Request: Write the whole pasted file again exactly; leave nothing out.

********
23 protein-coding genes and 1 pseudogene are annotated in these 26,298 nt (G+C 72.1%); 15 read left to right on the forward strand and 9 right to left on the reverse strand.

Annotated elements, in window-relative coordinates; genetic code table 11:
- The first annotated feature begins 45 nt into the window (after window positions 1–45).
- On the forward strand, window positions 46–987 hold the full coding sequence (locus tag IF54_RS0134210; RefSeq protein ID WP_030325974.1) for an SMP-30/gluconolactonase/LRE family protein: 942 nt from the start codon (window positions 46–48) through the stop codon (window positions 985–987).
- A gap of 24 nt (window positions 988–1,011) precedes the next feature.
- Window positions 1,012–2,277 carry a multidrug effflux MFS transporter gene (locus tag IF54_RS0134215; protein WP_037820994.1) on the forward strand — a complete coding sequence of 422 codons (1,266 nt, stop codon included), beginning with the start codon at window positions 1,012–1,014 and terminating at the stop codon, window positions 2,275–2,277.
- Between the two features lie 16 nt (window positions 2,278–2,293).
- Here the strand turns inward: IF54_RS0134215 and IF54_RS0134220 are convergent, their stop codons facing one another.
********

23 protein-coding genes and 1 pseudogene are annotated in these 26,298 nt (G+C 72.1%); 15 read left to right on the forward strand and 9 right to left on the reverse strand.

Annotated elements, in window-relative coordinates; genetic code table 11:
- The first annotated feature begins 45 nt into the window (after window positions 1–45).
- On the forward strand, window positions 46–987 hold the full coding sequence (locus tag IF54_RS0134210; RefSeq protein ID WP_030325974.1) for an SMP-30/gluconolactonase/LRE family protein: 942 nt from the start codon (window positions 46–48) through the stop codon (window positions 985–987).
- A gap of 24 nt (window positions 988–1,011) precedes the next feature.
- Window positions 1,012–2,277 carry a multidrug effflux MFS transporter gene (locus tag IF54_RS0134215; protein WP_037820994.1) on the forward strand — a complete coding sequence of 422 codons (1,266 nt, stop codon included), beginning with the start codon at window positions 1,012–1,014 and terminating at the stop codon, window positions 2,275–2,277.
- Between the two features lie 16 nt (window positions 2,278–2,293).
- Here the strand turns inward: IF54_RS0134215 and IF54_RS0134220 are convergent, their stop codons facing one another.